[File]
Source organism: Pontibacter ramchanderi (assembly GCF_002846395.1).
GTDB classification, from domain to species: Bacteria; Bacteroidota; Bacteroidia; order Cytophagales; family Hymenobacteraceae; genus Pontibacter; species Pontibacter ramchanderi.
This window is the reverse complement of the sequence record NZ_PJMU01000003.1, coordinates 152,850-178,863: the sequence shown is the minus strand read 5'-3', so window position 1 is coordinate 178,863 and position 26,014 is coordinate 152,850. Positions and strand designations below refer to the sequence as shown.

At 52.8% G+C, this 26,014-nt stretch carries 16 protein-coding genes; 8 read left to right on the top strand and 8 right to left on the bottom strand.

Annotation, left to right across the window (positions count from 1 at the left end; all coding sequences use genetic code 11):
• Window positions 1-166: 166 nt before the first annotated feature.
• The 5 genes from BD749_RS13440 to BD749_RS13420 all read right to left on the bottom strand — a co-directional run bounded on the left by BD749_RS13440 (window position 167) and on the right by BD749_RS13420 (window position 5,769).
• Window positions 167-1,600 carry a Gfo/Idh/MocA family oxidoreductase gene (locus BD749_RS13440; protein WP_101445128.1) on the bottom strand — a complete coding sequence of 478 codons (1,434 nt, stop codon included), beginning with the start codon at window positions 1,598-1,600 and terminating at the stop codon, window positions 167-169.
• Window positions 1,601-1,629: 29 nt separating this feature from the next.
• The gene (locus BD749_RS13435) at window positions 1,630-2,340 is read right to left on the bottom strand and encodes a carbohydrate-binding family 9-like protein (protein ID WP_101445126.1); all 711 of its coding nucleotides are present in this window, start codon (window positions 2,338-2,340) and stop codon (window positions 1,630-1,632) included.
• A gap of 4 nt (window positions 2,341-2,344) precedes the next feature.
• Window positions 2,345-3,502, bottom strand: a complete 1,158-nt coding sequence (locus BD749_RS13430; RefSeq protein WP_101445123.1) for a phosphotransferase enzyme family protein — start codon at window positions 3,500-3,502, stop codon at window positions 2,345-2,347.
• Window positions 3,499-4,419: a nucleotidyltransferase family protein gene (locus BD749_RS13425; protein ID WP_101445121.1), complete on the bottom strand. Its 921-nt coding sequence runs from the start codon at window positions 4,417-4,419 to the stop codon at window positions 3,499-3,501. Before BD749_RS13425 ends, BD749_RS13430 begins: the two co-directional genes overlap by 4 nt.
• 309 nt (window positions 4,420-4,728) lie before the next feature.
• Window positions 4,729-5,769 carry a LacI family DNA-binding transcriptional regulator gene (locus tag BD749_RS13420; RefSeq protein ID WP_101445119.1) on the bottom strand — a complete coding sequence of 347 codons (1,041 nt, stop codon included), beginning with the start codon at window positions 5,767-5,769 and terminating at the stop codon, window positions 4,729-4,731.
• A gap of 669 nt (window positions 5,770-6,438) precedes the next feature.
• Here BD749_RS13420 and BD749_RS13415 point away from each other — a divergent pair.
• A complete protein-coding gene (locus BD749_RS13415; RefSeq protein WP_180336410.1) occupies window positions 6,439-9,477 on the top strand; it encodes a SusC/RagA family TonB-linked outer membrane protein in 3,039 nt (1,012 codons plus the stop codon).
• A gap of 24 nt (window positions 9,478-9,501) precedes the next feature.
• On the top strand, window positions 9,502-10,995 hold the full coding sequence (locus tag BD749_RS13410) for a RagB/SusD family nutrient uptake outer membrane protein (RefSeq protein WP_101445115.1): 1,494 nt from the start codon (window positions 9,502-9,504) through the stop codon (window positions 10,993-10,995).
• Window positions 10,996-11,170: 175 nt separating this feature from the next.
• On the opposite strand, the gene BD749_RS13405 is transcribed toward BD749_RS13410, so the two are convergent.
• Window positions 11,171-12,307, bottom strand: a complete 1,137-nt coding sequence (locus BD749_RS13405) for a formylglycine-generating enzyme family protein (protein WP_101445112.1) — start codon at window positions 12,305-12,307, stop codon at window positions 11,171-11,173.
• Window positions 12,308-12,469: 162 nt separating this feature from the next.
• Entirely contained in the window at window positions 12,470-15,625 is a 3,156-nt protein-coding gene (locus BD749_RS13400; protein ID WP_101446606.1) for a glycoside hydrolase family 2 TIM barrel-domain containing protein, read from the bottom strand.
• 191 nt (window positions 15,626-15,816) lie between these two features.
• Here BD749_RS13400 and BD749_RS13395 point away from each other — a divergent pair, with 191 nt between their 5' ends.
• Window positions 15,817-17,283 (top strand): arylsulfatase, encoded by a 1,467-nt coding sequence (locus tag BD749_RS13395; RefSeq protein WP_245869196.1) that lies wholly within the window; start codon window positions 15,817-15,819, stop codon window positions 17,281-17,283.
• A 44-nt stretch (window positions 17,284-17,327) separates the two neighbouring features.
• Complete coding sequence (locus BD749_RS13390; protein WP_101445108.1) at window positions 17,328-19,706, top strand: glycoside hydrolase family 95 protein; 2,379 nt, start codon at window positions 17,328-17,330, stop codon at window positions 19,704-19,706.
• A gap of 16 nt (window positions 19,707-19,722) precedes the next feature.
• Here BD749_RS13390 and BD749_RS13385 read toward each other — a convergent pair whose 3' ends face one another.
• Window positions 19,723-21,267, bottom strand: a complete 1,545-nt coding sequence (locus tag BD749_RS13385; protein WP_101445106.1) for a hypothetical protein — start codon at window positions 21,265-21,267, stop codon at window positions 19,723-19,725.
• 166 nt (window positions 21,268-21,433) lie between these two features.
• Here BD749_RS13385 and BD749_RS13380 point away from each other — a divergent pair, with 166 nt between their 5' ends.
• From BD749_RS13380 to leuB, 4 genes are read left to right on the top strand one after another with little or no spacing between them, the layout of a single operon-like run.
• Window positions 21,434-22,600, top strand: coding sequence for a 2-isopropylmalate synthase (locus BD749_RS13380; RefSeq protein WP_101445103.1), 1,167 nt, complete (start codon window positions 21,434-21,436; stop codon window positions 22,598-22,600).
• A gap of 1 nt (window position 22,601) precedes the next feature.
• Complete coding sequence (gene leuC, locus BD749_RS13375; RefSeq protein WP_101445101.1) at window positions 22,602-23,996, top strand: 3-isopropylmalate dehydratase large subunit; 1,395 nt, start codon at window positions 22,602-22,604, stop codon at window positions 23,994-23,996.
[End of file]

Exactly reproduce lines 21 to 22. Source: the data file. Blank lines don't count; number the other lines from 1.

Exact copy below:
• Window positions 10,996-11,170: 175 nt separating this feature from the next.
• On the opposite strand, the gene BD749_RS13405 is transcribed toward BD749_RS13410, so the two are convergent.